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Thursday, July 14, 2016

Creating a unique writing voice

“Every writer must find a way of writing that tells the reader: This is me and no one else. The Voice can be idiosyncratic, but it cannot be obscure. It is a blend of style and content and intent and rhythm and pure personality.” Jeff Lindsay
Jeff Lindsay is the pen name of American playwright and crime novelist Jeffry P. Freundlich, best known for his mystery-suspense novels about sociopathic vigilante Dexter Morgan – the “protagonist” (so to speak) of the dark book and cable TV series Dexter.   

Born on this date in Miami in 1952, Lindsay studied writing at Vermont’s Middlebury College and broke onto the writing scene with several moderately successful suspense and “What If?” novels in the mid-to-late 1990s.  Then he hit the jackpot with his first Dexter book, Darkly Dreaming Dexter in 2004, although he had almost given up on it before Black Lizard/Vintage took a chance.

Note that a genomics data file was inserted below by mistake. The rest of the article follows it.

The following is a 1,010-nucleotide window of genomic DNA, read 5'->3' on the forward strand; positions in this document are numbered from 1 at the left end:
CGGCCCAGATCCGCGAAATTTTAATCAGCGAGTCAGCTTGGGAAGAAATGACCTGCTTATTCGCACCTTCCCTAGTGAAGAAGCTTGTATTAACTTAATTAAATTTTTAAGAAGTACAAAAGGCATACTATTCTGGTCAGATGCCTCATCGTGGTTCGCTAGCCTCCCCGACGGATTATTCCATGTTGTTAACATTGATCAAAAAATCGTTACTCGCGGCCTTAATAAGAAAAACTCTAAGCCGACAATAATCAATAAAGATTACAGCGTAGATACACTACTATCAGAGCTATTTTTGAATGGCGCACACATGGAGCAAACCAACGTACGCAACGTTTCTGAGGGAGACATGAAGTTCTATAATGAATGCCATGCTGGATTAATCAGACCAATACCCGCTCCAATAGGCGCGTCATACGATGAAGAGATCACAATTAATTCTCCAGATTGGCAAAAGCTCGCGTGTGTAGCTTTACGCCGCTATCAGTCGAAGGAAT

“I didn't expect any success at all,” he said about the books.  “I was rejected by every publisher in the world and every agent in town.”    
Since then he’s had 7 more books in the series, all huge hits.  The latest, Dexter Is Dead, was published late last year. 

Many of his earlier published works include co-writer credit to his wife Hilary Hemingway, the niece of Ernest Hemingway and an author in her own right.  Like his wife’s famous uncle, Lindsay is concise and precise with his writing "voice" and style.  “Good writing," Lindsay said, "does not come from verbiage but from words.”

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